Tuesday, October 27, 2015

Secret Service Lapses Putting President Obama At Risk Of Assassination

Secret Service agents falling asleep on the job (White House pictured above)

A new report has been released regarding ongoing security lapses at the Secret Service, such as agents falling asleep on the job, while protecting President Obama and his family. The Inspector for Homeland Security recently chastise two Secret Service agents for falling asleep on the job. The overall review released this month indicates agents are falling asleep on the job due to fatigue from long hours.

In a previous Judiciary Report article 7-MONTHS PRIOR TO HOMELAND SECURITY'S REPORT ISSUED THIS MONTH, the site did warn that Secret Service agents need shorter shifts. In the March 20, 2015 Judiciary Report article titled "The U.S. Secret Service Wants $8,000,000 To Build Fake White House To Practice On" the site stated, "Secret Service agents shifts should not be too long. It's a job that requires focus, concentration and long hours on one's feet. Spending too many hours standing and on high alert is taxing on the mind and body. Preventable mistakes happen under those circumstances."

Secret Service agents falling asleep on the job has proven the site's previous claims correct. These security lapses are placing Obama in danger of assassination. He is the second most hated president in American history, behind George W. Bush. Additionally, he is black, making him a target for racists. If the Secret Service keeps this up it's gonna be President Biden.


Secret Service warned about officer fatigue

Updated 1539 GMT (2239 HKT) October 23, 2015 - Washington (CNN)The Department of Homeland Security's Office of Inspector General has sent a stern warning to the Secret Service after two officers were caught napping at their posts, saying that agents are overworked and creating a security risk.

The "management alert," which was sent to Secret Service Director Joe Clancy this week, came after two incidents over the summer in which officers -- one of whom was at the White House -- were found to be asleep on the job. They were discovered while officials from the inspector general's office were touring facilities as part of an ongoing review of Secret Service radio communications. Both officers were referred by the Secret Service for disciplinary action.

According to the alert, one of the officers had worked nearly 60 hours of overtime in the two weeks prior to the incident. It said Secret Service employees described that as "minimal" compared to other officers' schedules. The officer told investigators that long hours, travel and illness contributed to falling asleep. In particular, he cited a 36-hour shift involving a trip to Kenya.The other officer reported regularly working 12-hour days. That officer blamed working in the heat and a lack of water.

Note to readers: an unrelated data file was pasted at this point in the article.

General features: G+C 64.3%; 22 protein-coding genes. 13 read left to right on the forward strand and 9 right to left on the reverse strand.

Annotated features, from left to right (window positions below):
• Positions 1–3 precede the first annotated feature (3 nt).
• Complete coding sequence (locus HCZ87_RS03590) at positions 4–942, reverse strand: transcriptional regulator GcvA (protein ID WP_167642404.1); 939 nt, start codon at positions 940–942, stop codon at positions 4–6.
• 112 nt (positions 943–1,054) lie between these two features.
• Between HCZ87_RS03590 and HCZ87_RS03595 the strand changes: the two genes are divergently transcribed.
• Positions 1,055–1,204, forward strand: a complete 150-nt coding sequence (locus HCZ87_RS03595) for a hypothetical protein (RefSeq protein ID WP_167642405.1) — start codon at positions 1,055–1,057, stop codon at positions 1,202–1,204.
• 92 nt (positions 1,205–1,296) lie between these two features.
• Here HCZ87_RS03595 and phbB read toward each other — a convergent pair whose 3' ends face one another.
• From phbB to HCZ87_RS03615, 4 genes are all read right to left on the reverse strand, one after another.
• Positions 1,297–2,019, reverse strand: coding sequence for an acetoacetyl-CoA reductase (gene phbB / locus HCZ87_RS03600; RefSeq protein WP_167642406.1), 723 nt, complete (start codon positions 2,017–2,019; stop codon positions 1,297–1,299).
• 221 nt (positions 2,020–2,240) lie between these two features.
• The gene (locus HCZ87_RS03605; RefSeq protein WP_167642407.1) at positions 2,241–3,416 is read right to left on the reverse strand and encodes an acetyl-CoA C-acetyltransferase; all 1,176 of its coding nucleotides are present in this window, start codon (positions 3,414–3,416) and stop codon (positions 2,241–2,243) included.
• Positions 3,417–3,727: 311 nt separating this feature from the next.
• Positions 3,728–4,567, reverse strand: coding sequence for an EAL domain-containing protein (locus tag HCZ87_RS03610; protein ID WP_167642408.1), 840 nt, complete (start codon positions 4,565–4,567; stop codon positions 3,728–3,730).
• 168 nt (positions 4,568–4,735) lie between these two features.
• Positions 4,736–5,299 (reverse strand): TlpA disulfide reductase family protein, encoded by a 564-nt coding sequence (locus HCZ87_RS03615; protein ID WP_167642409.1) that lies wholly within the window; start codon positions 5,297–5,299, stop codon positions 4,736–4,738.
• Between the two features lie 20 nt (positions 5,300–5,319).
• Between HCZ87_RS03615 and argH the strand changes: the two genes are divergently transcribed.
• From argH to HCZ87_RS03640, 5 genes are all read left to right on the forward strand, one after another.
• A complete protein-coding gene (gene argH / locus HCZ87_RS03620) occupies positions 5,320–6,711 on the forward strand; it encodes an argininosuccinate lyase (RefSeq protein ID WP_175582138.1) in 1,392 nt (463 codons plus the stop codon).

"Fatigue from travel, overtime shifts and long hours contributed to these incidents," the alert said. It refers to a prior DHS panel's finding describing the detail at the White House as "overstretched" and "exhausted" with "low morale." The panel found that officers regularly work 12-hour days for 13-day stretches, followed by one day off.  "These issues impact officer safety and the agency's ability to meet its mission," the alert said...

Secret Service officers found asleep on job; watchdog to warn of overworked staff

By Carol D. Leonnig October 22 - A federal watchdog on Thursday sent the U.S. Secret Service a formal warning that its overworking of employees is jeopardizing security — citing the discovery that two Secret Service officers were asleep at their posts, according to three government officials familiar with the findings.

The inspector general who oversees the Secret Service issued a management alert, a formal designation that indicates investigators have found a problem so urgent or sweeping that it requires swift attention from senior management.

“This alert describes officer safety issues that may pose an immediate or potential danger to U.S. Secret Service officers and those whom they protect,” the inspector general’s alert says. “We are concerned that the Secret Service’s staffing and scheduling process does not ensure that officers receive adequate breaks while on duty and time off between shifts.”

The management alert stems from a routine check this August of alarms and communication equipment at facilities protected by the Secret Service, the three officials said. In the wake of radio failures when a fence-jumper got inside the White House in September 2014, auditors with the Department of Homeland Security’s Office of Inspector General rode around to various sites with Secret Service staff. They found one officer at an embassy post and another stationed at the White House complex who appeared to be asleep while on duty...